The Family Perspective

Sometimes re-examining films and fiction through a different lens opens up new interpretations and deepens appreciation. While looking for subtext, intentional and unintentional, may seem like a good deal of work for little pay-off, it can provoke surprising and worthwhile connections—or one might just end up with such trains of thought as: “Is Superman faster than The Flash?” or “Why can Goofy talk and not Pluto?”

For the sake of argument, let’s take a look at one  lens for examining contemporary film and fiction—the family—and see if we can get the ball rolling. Family and genre? For many the connection doesn’t immediately come to mind, but one  only has to recall Darth Vader’s proclamation, “Luke, I am your father!” and the stage is set.

So why the family?

First, we can all identify with the concept. Even if we come from a dysfunctional grouping, we can immediately empathize with the members of such a unit.

Consider Norman Bates and his mother, Norma. Before her untimely death, the woman attempted to shield her son from the outside world, especially from the corruption of women. Projecting onto all females her own failings, she instilled in her boy such a violent loathing that he was unable to resist giving into his mother’s personality when confronted with sexual urges. While no one will question the unhealthiness of this mother-son relationship, it immediately resonates with anyone who has ever felt smothered by a parent and shamed for urges outside that family’s acceptable system of values.

Another reason seeing genre from a family perspective is so useful is that the family is a breeding ground for conflict. Even the most  ideal unit has potential to explode.  It isn’t hard to imagine the perfect father rocking back and forth in his favorite chair, hands dripping with blood after snapping on a Sunday afternoon.

Look at the sisters in the undervalued horror film, Ginger Snaps. Ginger and Brenda are close in ways most would consider unhealthy, but their continued dependence is also a source of strength for these two outsiders, and admirable to an audience. We could argue the deepest horror in the film isn’t provided by the usual werewolf or horror film tropes, but by the threat the supernatural presents to the sisters’ relationship. The pain they inflict on one another is more profound than any other emotional goal set by the film makers.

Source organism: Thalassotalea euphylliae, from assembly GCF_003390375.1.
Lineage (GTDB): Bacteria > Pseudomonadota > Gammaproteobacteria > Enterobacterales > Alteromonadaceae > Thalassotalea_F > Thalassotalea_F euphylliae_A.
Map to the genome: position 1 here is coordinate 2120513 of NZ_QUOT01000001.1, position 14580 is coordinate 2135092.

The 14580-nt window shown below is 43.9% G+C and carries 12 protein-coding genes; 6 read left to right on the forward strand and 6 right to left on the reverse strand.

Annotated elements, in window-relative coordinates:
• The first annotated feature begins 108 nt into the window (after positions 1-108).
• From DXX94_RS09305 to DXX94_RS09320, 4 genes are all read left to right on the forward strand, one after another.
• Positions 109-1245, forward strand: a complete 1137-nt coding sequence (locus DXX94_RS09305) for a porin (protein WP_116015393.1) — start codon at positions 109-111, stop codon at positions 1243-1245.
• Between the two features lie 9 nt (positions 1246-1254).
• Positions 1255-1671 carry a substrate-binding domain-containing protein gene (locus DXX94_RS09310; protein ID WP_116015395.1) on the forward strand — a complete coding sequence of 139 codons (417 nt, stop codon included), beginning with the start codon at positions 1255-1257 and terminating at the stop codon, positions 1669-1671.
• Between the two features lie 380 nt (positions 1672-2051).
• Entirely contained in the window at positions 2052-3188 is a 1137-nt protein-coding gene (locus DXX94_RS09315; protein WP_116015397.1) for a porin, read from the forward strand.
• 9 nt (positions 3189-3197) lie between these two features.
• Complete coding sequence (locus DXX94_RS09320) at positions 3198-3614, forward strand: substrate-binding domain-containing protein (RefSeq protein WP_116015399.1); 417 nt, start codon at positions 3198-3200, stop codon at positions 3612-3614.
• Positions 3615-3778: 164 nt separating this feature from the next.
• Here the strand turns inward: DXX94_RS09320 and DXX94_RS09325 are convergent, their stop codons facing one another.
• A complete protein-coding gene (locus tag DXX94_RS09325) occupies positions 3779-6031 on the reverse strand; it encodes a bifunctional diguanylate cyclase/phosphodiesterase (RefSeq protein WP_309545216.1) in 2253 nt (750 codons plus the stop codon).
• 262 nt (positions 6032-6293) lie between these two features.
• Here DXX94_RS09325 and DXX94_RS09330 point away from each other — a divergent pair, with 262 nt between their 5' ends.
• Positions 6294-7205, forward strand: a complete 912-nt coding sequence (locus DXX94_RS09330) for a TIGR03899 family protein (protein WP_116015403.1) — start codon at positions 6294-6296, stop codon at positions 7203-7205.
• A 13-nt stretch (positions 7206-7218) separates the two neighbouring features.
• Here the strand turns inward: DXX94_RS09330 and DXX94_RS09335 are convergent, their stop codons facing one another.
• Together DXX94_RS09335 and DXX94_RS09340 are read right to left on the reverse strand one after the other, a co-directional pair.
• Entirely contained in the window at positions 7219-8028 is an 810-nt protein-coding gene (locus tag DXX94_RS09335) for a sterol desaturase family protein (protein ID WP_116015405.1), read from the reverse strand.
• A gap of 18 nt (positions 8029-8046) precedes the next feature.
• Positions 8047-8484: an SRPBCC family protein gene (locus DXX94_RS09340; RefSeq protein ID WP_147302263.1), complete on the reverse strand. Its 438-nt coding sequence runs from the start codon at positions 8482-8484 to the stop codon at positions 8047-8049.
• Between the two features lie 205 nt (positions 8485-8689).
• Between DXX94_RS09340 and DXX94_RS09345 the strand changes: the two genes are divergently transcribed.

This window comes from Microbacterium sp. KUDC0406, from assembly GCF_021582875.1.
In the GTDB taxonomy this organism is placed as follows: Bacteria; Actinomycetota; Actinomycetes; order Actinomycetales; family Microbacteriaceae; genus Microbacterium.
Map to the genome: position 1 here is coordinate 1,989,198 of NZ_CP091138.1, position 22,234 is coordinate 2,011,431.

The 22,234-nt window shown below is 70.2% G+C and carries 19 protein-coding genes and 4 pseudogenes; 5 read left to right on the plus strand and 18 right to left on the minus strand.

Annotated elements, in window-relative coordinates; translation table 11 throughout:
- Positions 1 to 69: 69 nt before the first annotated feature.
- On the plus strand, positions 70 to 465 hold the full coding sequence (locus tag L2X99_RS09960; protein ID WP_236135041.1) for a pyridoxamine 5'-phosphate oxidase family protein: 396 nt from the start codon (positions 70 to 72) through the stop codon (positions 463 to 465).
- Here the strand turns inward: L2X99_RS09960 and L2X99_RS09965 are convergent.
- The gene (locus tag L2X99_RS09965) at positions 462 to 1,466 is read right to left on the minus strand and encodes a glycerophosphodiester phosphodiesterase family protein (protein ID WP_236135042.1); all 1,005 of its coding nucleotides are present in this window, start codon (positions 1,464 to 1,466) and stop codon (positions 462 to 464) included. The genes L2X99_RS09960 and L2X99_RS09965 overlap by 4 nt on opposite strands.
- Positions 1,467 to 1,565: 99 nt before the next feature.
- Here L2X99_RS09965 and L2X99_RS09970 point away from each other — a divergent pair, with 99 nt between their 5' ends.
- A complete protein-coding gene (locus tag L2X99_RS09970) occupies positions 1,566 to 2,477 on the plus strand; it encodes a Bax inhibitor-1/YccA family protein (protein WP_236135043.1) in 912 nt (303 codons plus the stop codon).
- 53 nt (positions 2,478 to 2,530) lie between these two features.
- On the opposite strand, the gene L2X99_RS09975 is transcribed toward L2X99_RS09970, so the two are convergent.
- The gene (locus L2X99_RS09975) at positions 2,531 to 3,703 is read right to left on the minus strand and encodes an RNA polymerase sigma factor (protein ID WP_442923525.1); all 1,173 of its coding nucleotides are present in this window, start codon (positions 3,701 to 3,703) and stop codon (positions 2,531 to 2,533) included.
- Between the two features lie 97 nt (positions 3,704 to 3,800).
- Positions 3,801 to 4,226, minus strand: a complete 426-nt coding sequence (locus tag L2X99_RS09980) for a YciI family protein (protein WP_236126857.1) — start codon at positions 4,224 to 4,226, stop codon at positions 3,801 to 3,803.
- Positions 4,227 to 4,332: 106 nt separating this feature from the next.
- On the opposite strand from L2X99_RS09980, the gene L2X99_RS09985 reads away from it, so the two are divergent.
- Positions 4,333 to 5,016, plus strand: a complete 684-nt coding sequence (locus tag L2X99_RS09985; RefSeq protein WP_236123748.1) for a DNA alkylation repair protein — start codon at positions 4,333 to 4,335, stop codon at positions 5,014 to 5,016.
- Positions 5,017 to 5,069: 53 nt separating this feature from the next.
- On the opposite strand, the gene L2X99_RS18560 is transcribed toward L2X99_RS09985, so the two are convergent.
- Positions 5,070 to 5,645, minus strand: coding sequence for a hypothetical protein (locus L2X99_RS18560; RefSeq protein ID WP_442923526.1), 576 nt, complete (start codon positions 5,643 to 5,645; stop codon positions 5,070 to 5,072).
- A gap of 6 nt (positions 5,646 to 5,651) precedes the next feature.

Lastly, the family lens feels natural. We are by nature social animals and the family is our first grouping. We feel comfortable and safe within its bosom. It doesn’t matter what form a family takes. People of different ages and backgrounds  can come together and create a unit for self-validation.

If we stop and think about several of the most successful genre films in the last year or so, peering at them through the family filter, it opens up interesting discussion. Rethink the use of family relationships and the possible statements made, even those expressed unintentionally, in Paranormal Activity II, Let Me In, The Last Exorcism, and Avatar . Give pause to how each uses family dynamics to create tension and develop character and  theme.

It’s just a lens, just a way of experiencing literature and film. Maybe it’s a conceit. Or maybe looking beyond the initial impressions brings the reader and writer closer and  deepens the experience.

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